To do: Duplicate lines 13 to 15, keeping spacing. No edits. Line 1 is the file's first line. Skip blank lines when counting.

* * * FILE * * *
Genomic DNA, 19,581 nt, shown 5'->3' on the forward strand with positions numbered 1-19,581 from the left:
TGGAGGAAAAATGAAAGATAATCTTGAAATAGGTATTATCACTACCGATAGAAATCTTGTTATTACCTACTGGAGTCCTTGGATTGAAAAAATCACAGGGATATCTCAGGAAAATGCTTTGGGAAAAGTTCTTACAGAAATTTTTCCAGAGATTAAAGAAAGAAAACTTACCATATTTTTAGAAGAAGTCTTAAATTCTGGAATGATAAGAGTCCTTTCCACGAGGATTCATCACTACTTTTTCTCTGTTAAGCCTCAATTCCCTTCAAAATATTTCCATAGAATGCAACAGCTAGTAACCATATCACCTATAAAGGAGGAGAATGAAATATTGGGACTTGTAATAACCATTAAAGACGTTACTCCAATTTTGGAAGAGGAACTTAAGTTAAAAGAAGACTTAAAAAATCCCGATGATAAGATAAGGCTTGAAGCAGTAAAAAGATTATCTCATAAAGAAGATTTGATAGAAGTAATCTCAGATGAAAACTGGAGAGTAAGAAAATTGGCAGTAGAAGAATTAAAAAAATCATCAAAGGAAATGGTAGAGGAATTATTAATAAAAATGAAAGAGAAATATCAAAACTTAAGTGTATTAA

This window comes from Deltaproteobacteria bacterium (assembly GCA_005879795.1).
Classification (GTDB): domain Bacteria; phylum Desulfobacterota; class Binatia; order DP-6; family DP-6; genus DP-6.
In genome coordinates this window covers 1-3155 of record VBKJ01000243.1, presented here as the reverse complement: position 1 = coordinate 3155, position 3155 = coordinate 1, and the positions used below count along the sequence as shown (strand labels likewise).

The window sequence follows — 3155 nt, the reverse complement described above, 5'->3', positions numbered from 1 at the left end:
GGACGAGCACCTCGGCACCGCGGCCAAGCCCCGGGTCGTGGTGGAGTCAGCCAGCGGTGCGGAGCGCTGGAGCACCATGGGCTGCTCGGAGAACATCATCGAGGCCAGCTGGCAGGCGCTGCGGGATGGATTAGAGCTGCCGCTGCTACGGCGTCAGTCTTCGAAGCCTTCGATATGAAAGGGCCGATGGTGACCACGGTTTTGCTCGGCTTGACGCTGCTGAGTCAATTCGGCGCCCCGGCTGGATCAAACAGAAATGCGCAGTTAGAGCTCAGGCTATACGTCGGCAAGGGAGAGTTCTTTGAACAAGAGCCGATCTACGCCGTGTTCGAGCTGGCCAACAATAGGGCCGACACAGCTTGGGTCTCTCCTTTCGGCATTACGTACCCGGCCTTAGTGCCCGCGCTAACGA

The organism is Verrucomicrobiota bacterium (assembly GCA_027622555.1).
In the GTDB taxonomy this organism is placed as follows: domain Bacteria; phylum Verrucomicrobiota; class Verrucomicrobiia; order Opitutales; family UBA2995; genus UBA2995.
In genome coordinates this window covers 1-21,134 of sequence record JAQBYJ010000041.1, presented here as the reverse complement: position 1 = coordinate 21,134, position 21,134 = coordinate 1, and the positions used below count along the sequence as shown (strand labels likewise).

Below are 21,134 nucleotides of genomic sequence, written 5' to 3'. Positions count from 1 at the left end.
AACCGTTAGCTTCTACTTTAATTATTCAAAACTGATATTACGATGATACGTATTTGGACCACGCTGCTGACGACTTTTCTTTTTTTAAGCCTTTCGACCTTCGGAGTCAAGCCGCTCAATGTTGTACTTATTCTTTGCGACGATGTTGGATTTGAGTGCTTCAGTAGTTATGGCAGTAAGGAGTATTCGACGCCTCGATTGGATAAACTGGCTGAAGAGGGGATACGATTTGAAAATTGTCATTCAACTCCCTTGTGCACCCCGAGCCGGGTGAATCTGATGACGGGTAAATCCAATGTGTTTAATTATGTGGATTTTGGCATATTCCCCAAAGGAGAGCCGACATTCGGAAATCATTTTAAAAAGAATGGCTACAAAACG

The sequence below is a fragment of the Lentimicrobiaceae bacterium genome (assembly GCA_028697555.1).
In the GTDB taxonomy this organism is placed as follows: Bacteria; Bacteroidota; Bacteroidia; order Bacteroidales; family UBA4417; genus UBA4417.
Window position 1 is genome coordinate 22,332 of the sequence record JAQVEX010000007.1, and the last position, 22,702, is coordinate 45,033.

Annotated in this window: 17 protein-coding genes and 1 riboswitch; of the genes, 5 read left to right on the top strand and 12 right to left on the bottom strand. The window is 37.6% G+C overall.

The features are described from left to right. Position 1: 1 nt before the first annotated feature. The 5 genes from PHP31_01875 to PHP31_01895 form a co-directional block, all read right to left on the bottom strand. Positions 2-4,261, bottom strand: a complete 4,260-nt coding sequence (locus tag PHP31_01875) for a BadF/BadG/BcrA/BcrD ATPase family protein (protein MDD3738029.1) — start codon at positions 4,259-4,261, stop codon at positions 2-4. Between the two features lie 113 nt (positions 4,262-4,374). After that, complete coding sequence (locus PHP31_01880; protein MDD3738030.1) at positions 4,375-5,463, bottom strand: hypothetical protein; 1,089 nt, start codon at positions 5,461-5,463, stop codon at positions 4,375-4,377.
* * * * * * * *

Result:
The sequence below is a fragment of the Lentimicrobiaceae bacterium genome (assembly GCA_028697555.1).
In the GTDB taxonomy this organism is placed as follows: Bacteria; Bacteroidota; Bacteroidia; order Bacteroidales; family UBA4417; genus UBA4417.
Window position 1 is genome coordinate 22,332 of the sequence record JAQVEX010000007.1, and the last position, 22,702, is coordinate 45,033.